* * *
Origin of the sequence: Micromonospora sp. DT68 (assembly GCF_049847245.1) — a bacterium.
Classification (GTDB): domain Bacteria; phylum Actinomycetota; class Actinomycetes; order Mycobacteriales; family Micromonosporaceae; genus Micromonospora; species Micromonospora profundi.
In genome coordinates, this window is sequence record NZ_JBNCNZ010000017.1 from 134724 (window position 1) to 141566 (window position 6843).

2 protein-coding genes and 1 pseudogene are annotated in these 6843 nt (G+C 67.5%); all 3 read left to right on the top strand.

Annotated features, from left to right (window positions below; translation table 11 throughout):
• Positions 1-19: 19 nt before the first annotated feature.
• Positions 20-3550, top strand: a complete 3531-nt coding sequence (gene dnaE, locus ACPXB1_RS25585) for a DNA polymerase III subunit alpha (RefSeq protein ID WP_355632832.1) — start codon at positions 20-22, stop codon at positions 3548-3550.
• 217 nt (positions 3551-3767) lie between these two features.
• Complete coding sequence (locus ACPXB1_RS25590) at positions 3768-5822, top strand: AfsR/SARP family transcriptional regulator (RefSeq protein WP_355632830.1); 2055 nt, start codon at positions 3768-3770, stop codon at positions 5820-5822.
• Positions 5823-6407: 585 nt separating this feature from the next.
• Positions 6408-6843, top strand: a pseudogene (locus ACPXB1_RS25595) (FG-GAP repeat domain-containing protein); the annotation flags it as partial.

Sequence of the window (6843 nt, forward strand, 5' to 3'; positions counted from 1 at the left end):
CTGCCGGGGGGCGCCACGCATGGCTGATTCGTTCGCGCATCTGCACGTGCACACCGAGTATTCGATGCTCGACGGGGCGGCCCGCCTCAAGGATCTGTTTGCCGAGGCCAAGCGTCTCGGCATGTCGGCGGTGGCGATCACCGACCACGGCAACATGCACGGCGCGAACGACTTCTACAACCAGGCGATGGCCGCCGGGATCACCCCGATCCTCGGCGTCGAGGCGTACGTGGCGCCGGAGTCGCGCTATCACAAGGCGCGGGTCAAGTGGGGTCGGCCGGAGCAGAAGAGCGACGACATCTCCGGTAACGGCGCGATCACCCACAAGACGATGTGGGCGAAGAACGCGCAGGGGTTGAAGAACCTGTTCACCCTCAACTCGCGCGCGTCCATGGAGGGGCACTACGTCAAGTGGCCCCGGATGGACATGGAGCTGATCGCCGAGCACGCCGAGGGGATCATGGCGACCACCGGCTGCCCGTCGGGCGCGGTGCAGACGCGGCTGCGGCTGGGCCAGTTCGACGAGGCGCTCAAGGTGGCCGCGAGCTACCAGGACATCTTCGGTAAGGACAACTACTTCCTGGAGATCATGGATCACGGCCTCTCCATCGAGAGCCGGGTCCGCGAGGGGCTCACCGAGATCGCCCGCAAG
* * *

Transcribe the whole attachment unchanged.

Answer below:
Origin of the sequence: Micromonospora sp. DT68 (assembly GCF_049847245.1) — a bacterium.
Classification (GTDB): domain Bacteria; phylum Actinomycetota; class Actinomycetes; order Mycobacteriales; family Micromonosporaceae; genus Micromonospora; species Micromonospora profundi.
In genome coordinates, this window is sequence record NZ_JBNCNZ010000017.1 from 134724 (window position 1) to 141566 (window position 6843).

2 protein-coding genes and 1 pseudogene are annotated in these 6843 nt (G+C 67.5%); all 3 read left to right on the top strand.

Annotated features, from left to right (window positions below; translation table 11 throughout):
• Positions 1-19: 19 nt before the first annotated feature.
• Positions 20-3550, top strand: a complete 3531-nt coding sequence (gene dnaE, locus ACPXB1_RS25585) for a DNA polymerase III subunit alpha (RefSeq protein ID WP_355632832.1) — start codon at positions 20-22, stop codon at positions 3548-3550.
• 217 nt (positions 3551-3767) lie between these two features.
• Complete coding sequence (locus ACPXB1_RS25590) at positions 3768-5822, top strand: AfsR/SARP family transcriptional regulator (RefSeq protein WP_355632830.1); 2055 nt, start codon at positions 3768-3770, stop codon at positions 5820-5822.
• Positions 5823-6407: 585 nt separating this feature from the next.
• Positions 6408-6843, top strand: a pseudogene (locus ACPXB1_RS25595) (FG-GAP repeat domain-containing protein); the annotation flags it as partial.

Sequence of the window (6843 nt, forward strand, 5' to 3'; positions counted from 1 at the left end):
CTGCCGGGGGGCGCCACGCATGGCTGATTCGTTCGCGCATCTGCACGTGCACACCGAGTATTCGATGCTCGACGGGGCGGCCCGCCTCAAGGATCTGTTTGCCGAGGCCAAGCGTCTCGGCATGTCGGCGGTGGCGATCACCGACCACGGCAACATGCACGGCGCGAACGACTTCTACAACCAGGCGATGGCCGCCGGGATCACCCCGATCCTCGGCGTCGAGGCGTACGTGGCGCCGGAGTCGCGCTATCACAAGGCGCGGGTCAAGTGGGGTCGGCCGGAGCAGAAGAGCGACGACATCTCCGGTAACGGCGCGATCACCCACAAGACGATGTGGGCGAAGAACGCGCAGGGGTTGAAGAACCTGTTCACCCTCAACTCGCGCGCGTCCATGGAGGGGCACTACGTCAAGTGGCCCCGGATGGACATGGAGCTGATCGCCGAGCACGCCGAGGGGATCATGGCGACCACCGGCTGCCCGTCGGGCGCGGTGCAGACGCGGCTGCGGCTGGGCCAGTTCGACGAGGCGCTCAAGGTGGCCGCGAGCTACCAGGACATCTTCGGTAAGGACAACTACTTCCTGGAGATCATGGATCACGGCCTCTCCATCGAGAGCCGGGTCCGCGAGGGGCTCACCGAGATCGCCCGCAAG